By 1917 the old buildings were not fit for purpose and in need of replacement.

The city council offered to build a new brick building on a site in Colombo Street North. The proposed site was very swampy with several springs, but the land was drained and the springs capped.

St Albans Public Library
The foundation stone was laid on the site on Saturday 31 July 1920 in a ceremony conducted by the Mayor of the City, Dr Henry Thacker MP.

There was a large gathering of locals and Cr John W Beanland, Deputy Mayor, presided by virtue of his office as president of the library committee.

Mr George Bull, the builder of the library presented Dr Thacker with an inscribed silver trowel with which to lay the stone.

On 28 May 1921, the Mayor, Dr Thacker, accompanied by other civic dignitaries, opened the new building, renamed the St Albans Public Library.

Resource Centre Established
By 1997, with membership falling and usage declining, time had arrived to rationalise suburban voluntary libraries, and the St Albans Public Library became one of three victims.

The library did not meet the criteria set by the review committee for remaining in use and closed on 29 November 1997 after 130 years of service to the community.

A group of residents lobbied the council to retain the building.

The Christchurch City Council agreed to a proposal from the St Albans Residents Association (SARA) to turn the vacant premises into the St Albans Community Resource Centre.

Following alterations to the kitchen and toilet area, and the replacement of rotten flooring, Mayor-elect, Garry Moore reopened the building as the St Albans Community Resource Centre on 18 October 1998.

Serving as a focal point for the area, it remained a living, working memorial to the foresightedness of St Albans pioneers.

The Christchurch Earthquakes
In July 2009 and again in June 2010 the city council included in its Long-Term Council Community Plan an amount of $3.5 million for extensions to the St Albans Community Centre. The council was seeking feedback on the design of an additional building to supplement the centre and cope with increasing demand when the first Christchurch earthquake struck on 4 September 2010, dealing a mortal blow to the brick building.

Well beyond repair, the building was demolished on 20 July 2011, but some items were salvaged for possible reuse in any future rebuild.

When the centre was demolished, a time-capsule was removed from behind the foundation stone.

The presence of this was recorded in press reports of the time so it provided great interest when it was recovered and, with due ceremony, opened in 2018 to reveal the contents.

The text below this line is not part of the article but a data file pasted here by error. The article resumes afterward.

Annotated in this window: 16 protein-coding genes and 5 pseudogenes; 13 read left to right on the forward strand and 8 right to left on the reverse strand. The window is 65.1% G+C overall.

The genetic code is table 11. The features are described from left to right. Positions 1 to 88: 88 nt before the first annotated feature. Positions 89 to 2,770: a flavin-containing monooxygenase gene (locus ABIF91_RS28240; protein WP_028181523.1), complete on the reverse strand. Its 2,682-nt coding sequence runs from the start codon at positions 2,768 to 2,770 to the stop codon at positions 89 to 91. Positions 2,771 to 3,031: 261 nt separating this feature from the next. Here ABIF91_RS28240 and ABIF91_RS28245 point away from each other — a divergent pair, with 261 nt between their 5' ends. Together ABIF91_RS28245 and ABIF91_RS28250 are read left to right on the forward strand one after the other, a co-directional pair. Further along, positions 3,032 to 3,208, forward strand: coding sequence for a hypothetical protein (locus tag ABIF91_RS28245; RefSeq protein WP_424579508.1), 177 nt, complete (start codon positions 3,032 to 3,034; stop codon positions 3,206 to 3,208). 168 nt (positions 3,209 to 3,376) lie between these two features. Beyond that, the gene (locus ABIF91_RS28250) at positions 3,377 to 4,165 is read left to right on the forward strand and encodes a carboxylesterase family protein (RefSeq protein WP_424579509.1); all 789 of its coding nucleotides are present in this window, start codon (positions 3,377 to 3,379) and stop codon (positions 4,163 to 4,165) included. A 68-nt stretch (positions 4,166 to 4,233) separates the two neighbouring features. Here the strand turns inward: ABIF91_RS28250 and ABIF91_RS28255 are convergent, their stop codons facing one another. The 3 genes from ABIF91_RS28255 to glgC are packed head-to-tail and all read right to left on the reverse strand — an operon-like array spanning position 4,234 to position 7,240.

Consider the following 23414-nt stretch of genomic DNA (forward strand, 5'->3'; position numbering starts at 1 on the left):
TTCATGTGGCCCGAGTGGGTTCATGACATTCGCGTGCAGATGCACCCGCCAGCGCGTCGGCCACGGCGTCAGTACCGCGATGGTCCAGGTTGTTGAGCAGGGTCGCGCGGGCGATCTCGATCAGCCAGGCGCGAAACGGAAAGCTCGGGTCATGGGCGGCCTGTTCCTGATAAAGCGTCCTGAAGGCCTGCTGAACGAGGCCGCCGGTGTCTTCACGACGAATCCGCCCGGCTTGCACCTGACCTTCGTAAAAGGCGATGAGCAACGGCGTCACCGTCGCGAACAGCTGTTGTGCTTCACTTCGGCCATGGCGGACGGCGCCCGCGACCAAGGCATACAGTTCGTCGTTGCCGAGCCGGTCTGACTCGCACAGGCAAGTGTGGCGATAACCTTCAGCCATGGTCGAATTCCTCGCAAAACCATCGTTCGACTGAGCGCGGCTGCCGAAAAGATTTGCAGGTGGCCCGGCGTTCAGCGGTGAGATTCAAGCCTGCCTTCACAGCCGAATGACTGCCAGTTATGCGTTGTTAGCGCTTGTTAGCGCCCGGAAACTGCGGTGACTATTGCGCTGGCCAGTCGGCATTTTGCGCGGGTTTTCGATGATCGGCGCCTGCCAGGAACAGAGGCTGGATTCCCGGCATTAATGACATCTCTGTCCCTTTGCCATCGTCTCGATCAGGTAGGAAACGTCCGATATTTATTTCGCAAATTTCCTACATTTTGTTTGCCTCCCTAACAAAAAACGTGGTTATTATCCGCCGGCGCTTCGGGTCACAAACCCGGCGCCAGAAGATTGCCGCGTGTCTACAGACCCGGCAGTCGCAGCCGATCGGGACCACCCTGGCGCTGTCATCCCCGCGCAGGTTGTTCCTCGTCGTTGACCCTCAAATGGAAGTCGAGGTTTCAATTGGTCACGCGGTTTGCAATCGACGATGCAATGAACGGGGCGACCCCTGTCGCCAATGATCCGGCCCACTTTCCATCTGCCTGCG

Copies of both the Lyttelton Times and Christchurch Press from 1920 and a handwritten history of the Mutual Improvement Association (see  Appendix) were enclosed within a small sealed brown bottle.

All were enclosed in a wooden case especially made by timber merchants Hardie & Thompson.

Over its lifetime the facility has been called many names. These include:
Mutual Improvement Hall, The Hall, The Library, Reading Room, Public Library, Knightstown Institute, Knightstown Library, Mechanics Institute, St Albans Resource Centre and now the St Albans Community Centre.

Document found in time capsule (written 31 July 1920)
Below is the transcription of the document included in the time capsule deposited behind the foundation stone of the original building at 1047 Colombo Street.
The original spelling and set out has been retained.

This Library was foundered on May 24th 1867, as a result of a public meeting held in the house of Mr David Lewis and was then described and known as the St Albans Mutual Improvement Association, the object of such Society being recorded in the minutes “the mutual mental improvement of its members”.

Classes for special studies of various subjects being formed, lectures on current topics, readings and discussions were also a part of the means devised for the advancement of culture and general knowledge.

The names of the first committee and officers of the Society were as follows.

President; Doctor Augustus Florence; Vice Presidents; Mr William Moor, & Mr St Quentin. Secretary; Mr J Dixey; Librarian; Mr C Duggan

Committee; Messrs J  Berberry Watson, D. Pine, H. Price, Cumberworth, Smith, W. Butler, Rowbothom, D. Lewis, R. Butterfield, R. Cutler, Thos Lewis.

A plot of land part of rural section No. 311, situate in what is now known as Dover Street St Albans Christchurch was given by Mr William Moor for a building, being conveyed by him to two Trustees namely The Reverend John Aldred & Mr Geo Gould.

The necessary buildings were forthwith erected and were duly opened to the public residing in St Albans on October 28th, 1867.

Now after a period of fifty-three years the old premises being too small has rendered necessary the erection of a new and more suitable building on this site.

The present officers of the Society are;
President; Mr J W Beanland
Vice President; Mr R J Ecroyd
Honorary Secretary; Mr H E Powell
Honorary Treasurer; Mr J Jowsey
Librarian; Mr A Knight
Auditors; Mr C Pritchard, Mr S Knight
Committee; Messrs D J Hathaway, W Hamilton, W Pearce, B Moore, J Lorimer, W Thomson.
Honorary Vice Presidents; His Worship the Mayor of Christ
Church Doctor H T J Thacker MP, L M Isitt MP, A Williams, E H Andrews, George Capper, Joseph Hamlet, William Moor.